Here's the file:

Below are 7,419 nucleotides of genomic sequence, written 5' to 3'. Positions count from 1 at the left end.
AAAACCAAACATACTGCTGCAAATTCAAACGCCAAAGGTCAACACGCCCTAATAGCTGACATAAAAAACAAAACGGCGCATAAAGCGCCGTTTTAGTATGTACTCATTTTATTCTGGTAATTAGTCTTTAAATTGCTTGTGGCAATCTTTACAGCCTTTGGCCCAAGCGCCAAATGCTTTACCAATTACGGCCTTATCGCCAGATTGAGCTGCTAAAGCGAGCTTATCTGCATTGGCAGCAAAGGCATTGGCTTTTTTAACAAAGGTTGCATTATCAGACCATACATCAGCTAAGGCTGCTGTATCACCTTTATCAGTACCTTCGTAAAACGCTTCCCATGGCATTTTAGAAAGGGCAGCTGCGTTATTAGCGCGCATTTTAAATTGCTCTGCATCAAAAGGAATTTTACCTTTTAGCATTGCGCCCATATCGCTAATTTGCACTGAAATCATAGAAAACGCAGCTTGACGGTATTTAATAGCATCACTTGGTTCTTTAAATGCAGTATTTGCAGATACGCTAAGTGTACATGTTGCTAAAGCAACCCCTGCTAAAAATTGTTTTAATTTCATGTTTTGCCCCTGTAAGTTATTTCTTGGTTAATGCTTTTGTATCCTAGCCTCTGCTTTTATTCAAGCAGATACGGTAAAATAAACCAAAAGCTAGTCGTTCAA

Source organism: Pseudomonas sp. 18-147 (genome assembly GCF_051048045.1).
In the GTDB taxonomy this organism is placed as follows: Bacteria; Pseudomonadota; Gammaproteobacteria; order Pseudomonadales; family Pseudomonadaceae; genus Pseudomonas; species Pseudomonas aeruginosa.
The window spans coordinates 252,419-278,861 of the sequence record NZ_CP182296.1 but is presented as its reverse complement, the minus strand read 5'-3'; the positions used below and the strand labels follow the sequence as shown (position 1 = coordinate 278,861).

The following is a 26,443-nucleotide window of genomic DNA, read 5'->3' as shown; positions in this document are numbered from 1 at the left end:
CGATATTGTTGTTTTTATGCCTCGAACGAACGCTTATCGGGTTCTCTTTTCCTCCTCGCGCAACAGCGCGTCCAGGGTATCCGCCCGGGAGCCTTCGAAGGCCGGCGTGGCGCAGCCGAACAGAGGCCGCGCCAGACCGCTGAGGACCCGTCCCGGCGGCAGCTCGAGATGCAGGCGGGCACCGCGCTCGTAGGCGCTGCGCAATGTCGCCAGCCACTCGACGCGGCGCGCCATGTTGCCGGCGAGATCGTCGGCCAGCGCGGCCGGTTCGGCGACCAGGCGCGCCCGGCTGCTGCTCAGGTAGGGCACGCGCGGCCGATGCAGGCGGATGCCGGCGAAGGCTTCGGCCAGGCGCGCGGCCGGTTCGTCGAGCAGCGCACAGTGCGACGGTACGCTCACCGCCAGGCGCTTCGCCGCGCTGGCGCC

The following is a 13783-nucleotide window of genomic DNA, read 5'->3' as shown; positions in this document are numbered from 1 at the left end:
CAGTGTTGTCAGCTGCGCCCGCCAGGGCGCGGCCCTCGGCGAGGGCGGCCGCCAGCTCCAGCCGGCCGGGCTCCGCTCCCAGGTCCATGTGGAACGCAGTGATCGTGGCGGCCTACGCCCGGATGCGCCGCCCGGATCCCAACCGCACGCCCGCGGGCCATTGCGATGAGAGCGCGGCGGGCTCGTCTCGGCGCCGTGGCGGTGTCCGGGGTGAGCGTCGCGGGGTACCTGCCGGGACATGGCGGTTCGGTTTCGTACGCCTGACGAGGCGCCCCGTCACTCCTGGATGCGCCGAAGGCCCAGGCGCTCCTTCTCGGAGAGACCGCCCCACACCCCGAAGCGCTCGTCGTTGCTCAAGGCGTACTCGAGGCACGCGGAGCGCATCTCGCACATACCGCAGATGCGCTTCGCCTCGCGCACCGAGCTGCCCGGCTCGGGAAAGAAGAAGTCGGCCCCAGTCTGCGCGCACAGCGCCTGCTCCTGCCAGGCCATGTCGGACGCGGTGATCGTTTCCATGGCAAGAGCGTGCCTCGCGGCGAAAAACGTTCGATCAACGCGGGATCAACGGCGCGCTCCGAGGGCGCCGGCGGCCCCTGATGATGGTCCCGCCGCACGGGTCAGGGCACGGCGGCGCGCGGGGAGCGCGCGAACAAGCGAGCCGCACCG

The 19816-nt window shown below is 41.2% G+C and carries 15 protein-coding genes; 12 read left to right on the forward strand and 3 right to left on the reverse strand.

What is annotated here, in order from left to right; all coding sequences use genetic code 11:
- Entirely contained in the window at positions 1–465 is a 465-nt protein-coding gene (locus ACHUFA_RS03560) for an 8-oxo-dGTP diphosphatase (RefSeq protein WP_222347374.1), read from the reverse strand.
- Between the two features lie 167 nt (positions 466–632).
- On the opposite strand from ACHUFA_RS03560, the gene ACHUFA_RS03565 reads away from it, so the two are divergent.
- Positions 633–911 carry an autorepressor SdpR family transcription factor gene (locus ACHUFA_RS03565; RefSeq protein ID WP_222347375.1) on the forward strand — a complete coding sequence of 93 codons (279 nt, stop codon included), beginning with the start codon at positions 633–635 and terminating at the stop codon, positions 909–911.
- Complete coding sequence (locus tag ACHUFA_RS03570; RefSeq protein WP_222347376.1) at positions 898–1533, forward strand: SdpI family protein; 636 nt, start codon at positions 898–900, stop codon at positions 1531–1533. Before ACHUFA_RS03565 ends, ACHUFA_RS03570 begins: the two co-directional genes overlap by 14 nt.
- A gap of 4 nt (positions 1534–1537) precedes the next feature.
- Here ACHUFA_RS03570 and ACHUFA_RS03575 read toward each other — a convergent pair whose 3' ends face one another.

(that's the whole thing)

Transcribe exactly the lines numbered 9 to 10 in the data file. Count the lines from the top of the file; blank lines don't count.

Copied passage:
CAGTGTTGTCAGCTGCGCCCGCCAGGGCGCGGCCCTCGGCGAGGGCGGCCGCCAGCTCCAGCCGGCCGGGCTCCGCTCCCAGGTCCATGTGGAACGCAGTGATCGTGGCGGCCTACGCCCGGATGCGCCGCCCGGATCCCAACCGCACGCCCGCGGGCCATTGCGATGAGAGCGCGGCGGGCTCGTCTCGGCGCCGTGGCGGTGTCCGGGGTGAGCGTCGCGGGGTACCTGCCGGGACATGGCGGTTCGGTTTCGTACGCCTGACGAGGCGCCCCGTCACTCCTGGATGCGCCGAAGGCCCAGGCGCTCCTTCTCGGAGAGACCGCCCCACACCCCGAAGCGCTCGTCGTTGCTCAAGGCGTACTCGAGGCACGCGGAGCGCATCTCGCACATACCGCAGATGCGCTTCGCCTCGCGCACCGAGCTGCCCGGCTCGGGAAAGAAGAAGTCGGCCCCAGTCTGCGCGCACAGCGCCTGCTCCTGCCAGGCCATGTCGGACGCGGTGATCGTTTCCATGGCAAGAGCGTGCCTCGCGGCGAAAAACGTTCGATCAACGCGGGATCAACGGCGCGCTCCGAGGGCGCCGGCGGCCCCTGATGATGGTCCCGCCGCACGGGTCAGGGCACGGCGGCGCGCGGGGAGCGCGCGAACAAGCGAGCCGCACCG

The 19816-nt window shown below is 41.2% G+C and carries 15 protein-coding genes; 12 read left to right on the forward strand and 3 right to left on the reverse strand.